Also known by the general public as Korvette's, the New York City-based chain's iconic Southgate store opened with great fanfare in August, 1963; the same time its sister store in Roseville opened. It was located at the corner of Pennsylvania Road and Fort Street.
With a vast 150,000 square foot space, it was Downriver's fifth major department store in existence (Sears, Hudson's, Kmart and Montgomery Ward predated Korvette), but it would become the first to apply modern-day discounting into their operations. Having pioneered efforts to do away with the long-standing Robinson-Patman Act (which helped avoid price discrimination), Korvette was among the first to offer membership cards, and in fact provided this practice in the early days to any person who walked into a store.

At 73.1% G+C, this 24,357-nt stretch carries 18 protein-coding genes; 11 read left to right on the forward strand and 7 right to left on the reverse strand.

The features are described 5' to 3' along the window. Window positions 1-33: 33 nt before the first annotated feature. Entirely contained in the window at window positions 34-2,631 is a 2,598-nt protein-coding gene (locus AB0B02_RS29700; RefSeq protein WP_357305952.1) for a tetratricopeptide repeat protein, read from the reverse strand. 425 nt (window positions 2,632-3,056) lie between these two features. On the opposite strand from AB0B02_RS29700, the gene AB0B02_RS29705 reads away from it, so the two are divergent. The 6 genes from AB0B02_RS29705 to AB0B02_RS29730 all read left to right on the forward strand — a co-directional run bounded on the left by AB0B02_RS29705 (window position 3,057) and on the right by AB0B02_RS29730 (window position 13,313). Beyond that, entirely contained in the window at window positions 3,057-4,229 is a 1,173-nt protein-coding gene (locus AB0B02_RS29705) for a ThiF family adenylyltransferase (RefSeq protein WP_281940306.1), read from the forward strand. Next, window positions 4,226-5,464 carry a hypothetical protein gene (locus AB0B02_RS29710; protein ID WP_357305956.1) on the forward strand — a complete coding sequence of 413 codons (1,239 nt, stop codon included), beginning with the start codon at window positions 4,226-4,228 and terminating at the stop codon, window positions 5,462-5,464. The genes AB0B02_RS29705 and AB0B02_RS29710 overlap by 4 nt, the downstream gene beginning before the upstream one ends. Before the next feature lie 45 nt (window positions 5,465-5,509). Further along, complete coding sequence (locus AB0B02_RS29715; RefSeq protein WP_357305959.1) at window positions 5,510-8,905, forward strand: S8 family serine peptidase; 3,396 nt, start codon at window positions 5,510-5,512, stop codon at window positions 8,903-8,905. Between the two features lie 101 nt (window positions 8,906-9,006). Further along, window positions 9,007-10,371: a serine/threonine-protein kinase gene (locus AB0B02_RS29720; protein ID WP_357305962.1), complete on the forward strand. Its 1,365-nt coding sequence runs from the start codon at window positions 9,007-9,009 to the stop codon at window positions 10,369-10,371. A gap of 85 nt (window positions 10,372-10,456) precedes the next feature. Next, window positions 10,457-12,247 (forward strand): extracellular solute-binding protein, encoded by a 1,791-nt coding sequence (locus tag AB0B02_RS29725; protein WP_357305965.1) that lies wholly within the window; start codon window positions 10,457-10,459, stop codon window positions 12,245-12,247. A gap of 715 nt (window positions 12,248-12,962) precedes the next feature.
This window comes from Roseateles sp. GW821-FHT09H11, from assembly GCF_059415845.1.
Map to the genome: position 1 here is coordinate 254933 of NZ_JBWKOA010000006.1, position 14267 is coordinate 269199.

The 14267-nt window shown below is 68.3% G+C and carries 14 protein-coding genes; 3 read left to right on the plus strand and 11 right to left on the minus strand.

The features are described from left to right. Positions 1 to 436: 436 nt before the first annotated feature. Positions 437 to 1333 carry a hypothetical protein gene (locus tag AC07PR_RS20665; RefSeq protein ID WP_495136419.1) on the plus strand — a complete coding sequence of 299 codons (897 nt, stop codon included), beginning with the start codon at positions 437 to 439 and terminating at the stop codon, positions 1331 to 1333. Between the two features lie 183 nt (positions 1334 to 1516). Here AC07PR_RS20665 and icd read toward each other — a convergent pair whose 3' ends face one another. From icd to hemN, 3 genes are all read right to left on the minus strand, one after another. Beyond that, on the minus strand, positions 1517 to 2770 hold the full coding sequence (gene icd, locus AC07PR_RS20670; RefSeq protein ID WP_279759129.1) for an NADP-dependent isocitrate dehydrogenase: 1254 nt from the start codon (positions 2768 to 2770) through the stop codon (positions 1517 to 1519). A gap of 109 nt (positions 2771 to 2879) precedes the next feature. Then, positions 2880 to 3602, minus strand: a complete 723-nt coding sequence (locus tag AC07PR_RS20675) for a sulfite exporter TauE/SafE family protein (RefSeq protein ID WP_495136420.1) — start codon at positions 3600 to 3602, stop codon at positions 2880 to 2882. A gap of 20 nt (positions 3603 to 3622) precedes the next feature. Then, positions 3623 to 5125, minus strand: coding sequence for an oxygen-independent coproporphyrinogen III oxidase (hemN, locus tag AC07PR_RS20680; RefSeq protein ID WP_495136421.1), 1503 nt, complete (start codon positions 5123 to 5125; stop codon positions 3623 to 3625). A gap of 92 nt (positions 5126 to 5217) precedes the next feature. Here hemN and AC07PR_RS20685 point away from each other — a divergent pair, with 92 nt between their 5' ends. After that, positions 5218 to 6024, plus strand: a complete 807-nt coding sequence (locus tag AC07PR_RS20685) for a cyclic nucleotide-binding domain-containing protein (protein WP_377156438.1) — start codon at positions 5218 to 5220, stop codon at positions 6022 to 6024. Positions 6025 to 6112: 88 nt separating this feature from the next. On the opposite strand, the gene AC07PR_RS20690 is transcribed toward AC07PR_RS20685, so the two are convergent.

The Southgate Plaza, named Korvette City, also included a Chatham supermarket and Sentry Drugstore. Next door in a separate building was a McCrory five and dime store (today the Crystal Gardens Banquet Center).
Korvette would liquidate its assets in the fall of 1980 due to past business practices failing, while also not concentrating on the areas of sale which they were strongest (appliances), while also trying to compete with other retailers in areas it did not have the expertise in.
From this point on, the Southgate site would become more infamous for being shuttered than for any future business activity. With the exception of a flea market which would take part of the Korvette sales floor in 1984-85, the entire complex would be vacated by 1987 until its eventual demolition in the summer of 1993.
The site eventually housed a Super Kmart from 1998 until that too closed in 2014. Today, that building is the site of a Kroger superstore, the largest Kroger in Michigan, which opened in September of 2017.